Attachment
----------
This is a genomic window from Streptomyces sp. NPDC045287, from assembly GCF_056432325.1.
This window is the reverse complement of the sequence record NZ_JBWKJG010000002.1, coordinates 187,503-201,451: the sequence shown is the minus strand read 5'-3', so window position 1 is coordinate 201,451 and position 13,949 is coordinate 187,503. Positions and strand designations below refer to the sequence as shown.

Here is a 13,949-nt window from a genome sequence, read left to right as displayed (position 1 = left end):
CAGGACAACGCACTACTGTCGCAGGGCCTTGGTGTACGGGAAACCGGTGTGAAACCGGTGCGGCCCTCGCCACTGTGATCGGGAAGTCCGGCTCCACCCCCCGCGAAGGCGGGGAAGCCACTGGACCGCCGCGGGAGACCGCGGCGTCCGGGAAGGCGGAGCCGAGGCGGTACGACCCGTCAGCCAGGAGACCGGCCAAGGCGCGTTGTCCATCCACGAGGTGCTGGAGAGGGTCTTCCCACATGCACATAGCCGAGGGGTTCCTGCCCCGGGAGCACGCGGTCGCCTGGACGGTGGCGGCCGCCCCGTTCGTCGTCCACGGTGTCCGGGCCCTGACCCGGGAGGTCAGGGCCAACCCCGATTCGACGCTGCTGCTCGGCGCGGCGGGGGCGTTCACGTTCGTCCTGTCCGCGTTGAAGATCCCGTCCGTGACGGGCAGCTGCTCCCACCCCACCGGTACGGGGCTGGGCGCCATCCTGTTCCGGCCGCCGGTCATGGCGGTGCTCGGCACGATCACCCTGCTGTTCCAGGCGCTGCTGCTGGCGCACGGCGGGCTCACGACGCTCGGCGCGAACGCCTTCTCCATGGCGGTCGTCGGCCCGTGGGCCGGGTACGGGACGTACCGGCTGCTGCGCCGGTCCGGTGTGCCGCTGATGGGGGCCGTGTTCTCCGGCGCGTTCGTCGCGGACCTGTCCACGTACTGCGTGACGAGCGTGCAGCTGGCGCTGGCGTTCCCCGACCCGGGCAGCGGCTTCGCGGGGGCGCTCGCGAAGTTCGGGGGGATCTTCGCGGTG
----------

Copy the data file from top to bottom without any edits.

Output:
This is a genomic window from Streptomyces sp. NPDC045287, from assembly GCF_056432325.1.
This window is the reverse complement of the sequence record NZ_JBWKJG010000002.1, coordinates 187,503-201,451: the sequence shown is the minus strand read 5'-3', so window position 1 is coordinate 201,451 and position 13,949 is coordinate 187,503. Positions and strand designations below refer to the sequence as shown.

Here is a 13,949-nt window from a genome sequence, read left to right as displayed (position 1 = left end):
CAGGACAACGCACTACTGTCGCAGGGCCTTGGTGTACGGGAAACCGGTGTGAAACCGGTGCGGCCCTCGCCACTGTGATCGGGAAGTCCGGCTCCACCCCCCGCGAAGGCGGGGAAGCCACTGGACCGCCGCGGGAGACCGCGGCGTCCGGGAAGGCGGAGCCGAGGCGGTACGACCCGTCAGCCAGGAGACCGGCCAAGGCGCGTTGTCCATCCACGAGGTGCTGGAGAGGGTCTTCCCACATGCACATAGCCGAGGGGTTCCTGCCCCGGGAGCACGCGGTCGCCTGGACGGTGGCGGCCGCCCCGTTCGTCGTCCACGGTGTCCGGGCCCTGACCCGGGAGGTCAGGGCCAACCCCGATTCGACGCTGCTGCTCGGCGCGGCGGGGGCGTTCACGTTCGTCCTGTCCGCGTTGAAGATCCCGTCCGTGACGGGCAGCTGCTCCCACCCCACCGGTACGGGGCTGGGCGCCATCCTGTTCCGGCCGCCGGTCATGGCGGTGCTCGGCACGATCACCCTGCTGTTCCAGGCGCTGCTGCTGGCGCACGGCGGGCTCACGACGCTCGGCGCGAACGCCTTCTCCATGGCGGTCGTCGGCCCGTGGGCCGGGTACGGGACGTACCGGCTGCTGCGCCGGTCCGGTGTGCCGCTGATGGGGGCCGTGTTCTCCGGCGCGTTCGTCGCGGACCTGTCCACGTACTGCGTGACGAGCGTGCAGCTGGCGCTGGCGTTCCCCGACCCGGGCAGCGGCTTCGCGGGGGCGCTCGCGAAGTTCGGGGGGATCTTCGCGGTG